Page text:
Across Tampa Bay, Goodwill has seen a 3 percent increase in drop-offs throughout its 10-county region -- an additional 5 million pounds of clothes, furniture and other items in just one month. "Our donations departments keep getting calls from people saying they've been inspired to clean out their clutter," said Goodwill spokesperson Chris Ward. "At our Wesley Chapel store, donations have tripled."

***

Blinkhorn bent over her bed and untangled a web of hangers. Everything that was in the back of her closet was now on top of the mound. Some of the clothes, she hadn't seen in years.

That orange skirt was from college. She's 35. That striped dress she wore when she was pregnant. Her youngest daughter is now almost 3. She touched each item, just like Kondo says.

She didn't thank them for their service but savored the memories. That forest green dress used to make her feel so fancy. But it was pre-kids and doesn't fit anymore. It's got to go. That flowered sundress? She forgot she had that.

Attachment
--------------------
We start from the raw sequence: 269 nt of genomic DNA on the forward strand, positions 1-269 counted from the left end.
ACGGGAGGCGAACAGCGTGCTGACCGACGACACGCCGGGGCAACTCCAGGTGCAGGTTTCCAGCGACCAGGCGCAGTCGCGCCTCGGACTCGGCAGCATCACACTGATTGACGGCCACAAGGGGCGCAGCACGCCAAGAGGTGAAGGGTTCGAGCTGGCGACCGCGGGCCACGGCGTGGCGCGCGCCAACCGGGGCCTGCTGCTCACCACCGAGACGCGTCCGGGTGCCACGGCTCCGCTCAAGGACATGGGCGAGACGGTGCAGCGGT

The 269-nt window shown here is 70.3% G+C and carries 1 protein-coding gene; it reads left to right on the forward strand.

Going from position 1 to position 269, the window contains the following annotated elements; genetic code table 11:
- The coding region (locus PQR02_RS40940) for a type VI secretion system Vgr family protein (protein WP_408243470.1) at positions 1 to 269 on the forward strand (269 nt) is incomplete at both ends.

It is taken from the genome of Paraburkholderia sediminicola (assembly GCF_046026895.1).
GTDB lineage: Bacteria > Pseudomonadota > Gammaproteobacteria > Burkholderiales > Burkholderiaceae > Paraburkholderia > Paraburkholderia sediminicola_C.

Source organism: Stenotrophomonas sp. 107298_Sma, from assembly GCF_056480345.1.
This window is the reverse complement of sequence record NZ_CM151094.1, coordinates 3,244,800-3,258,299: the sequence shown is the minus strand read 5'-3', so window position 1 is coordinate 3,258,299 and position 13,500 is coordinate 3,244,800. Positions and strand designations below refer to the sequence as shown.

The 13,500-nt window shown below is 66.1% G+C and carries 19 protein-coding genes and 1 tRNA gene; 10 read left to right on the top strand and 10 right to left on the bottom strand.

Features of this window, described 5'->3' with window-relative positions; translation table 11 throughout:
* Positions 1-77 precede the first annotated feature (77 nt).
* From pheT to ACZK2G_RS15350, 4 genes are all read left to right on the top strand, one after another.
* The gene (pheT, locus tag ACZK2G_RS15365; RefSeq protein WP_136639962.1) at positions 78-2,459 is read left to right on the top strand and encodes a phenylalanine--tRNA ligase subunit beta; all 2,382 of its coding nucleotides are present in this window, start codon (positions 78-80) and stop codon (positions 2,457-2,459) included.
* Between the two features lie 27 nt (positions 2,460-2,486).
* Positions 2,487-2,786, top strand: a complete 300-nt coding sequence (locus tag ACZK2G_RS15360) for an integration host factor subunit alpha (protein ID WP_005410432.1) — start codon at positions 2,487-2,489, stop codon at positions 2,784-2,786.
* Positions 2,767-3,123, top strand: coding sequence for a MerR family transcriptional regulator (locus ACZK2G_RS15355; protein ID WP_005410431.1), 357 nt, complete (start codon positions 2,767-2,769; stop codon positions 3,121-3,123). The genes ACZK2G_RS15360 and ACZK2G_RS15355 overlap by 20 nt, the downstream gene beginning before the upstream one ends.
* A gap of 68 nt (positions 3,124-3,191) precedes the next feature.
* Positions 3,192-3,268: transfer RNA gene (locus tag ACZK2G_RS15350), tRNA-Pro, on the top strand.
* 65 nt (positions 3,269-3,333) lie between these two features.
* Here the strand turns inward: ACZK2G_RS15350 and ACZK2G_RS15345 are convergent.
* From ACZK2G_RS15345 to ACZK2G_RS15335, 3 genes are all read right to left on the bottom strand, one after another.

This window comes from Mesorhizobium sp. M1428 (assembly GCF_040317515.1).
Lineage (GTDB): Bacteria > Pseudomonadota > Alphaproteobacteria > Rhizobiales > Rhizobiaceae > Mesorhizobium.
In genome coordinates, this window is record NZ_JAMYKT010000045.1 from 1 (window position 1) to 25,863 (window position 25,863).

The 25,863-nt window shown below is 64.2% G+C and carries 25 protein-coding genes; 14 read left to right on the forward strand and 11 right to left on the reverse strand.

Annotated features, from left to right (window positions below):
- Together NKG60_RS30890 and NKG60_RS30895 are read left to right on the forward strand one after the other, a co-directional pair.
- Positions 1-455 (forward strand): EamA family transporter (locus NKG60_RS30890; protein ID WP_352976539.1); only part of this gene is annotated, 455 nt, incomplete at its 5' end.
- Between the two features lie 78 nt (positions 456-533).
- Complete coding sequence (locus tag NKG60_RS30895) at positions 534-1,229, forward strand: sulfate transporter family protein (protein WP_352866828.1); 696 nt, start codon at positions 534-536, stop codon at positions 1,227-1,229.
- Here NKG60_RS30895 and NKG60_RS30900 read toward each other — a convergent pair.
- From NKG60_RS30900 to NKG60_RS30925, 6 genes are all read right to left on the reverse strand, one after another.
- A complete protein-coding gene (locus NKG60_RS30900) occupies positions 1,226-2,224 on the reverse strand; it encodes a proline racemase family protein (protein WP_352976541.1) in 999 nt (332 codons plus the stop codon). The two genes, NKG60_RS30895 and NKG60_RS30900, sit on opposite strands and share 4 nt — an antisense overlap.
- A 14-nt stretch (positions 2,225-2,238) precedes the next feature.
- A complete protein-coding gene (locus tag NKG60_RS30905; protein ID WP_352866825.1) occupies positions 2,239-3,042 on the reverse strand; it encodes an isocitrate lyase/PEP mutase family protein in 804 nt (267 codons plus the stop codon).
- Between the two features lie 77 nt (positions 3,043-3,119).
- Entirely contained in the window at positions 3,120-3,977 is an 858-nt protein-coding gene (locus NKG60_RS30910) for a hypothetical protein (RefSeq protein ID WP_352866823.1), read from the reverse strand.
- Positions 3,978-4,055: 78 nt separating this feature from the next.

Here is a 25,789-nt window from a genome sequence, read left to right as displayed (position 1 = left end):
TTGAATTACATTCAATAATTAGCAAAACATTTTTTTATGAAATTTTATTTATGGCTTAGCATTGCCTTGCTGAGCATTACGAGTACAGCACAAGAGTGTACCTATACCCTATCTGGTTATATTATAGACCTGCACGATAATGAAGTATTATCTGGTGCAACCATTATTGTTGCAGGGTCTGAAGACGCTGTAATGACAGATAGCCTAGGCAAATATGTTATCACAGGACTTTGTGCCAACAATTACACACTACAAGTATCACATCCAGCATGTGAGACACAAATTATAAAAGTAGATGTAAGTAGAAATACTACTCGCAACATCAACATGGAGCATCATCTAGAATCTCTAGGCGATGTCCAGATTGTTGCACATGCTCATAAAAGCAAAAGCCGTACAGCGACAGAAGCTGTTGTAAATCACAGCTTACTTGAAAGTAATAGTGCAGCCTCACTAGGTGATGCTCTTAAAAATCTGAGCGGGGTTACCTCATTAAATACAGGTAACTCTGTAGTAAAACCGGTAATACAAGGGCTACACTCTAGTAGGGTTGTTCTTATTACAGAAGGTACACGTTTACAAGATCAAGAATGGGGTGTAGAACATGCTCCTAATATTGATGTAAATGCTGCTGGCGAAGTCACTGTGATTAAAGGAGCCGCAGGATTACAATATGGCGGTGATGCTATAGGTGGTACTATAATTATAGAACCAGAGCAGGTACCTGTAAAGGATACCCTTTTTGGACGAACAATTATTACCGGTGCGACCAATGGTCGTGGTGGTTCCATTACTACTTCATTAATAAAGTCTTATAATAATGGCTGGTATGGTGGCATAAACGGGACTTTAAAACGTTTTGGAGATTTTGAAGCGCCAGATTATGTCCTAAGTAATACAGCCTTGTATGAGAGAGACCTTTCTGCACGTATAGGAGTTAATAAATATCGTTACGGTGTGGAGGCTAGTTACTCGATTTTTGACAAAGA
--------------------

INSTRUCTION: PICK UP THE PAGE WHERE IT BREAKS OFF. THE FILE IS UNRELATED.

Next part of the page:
"I used to always think, what if I need this again? So I could never get rid of anything," Blinkhorn said. "Now I ask, 'Do I want to bring this into my future?' I don't think it's healthy to hold onto your past."

Her husband cleaned out the shed. She did the kitchen cabinets. Clearing the kids' room was hardest, she said. She didn't want to get rid of the crib, or baby swing, or even a pile of stained onesies. But she forced herself to "be intentional about what I kept" and allowed herself just one keepsake box for each of her girls.

[Like this story? Follow Florida's largest newspaper here]

She sold some items on Facebook's Marketplace and made $400, which will help pay for gymnastics classes. Other things she donated to a women's shelter. "Getting rid of all this stuff makes me feel lighter," she said.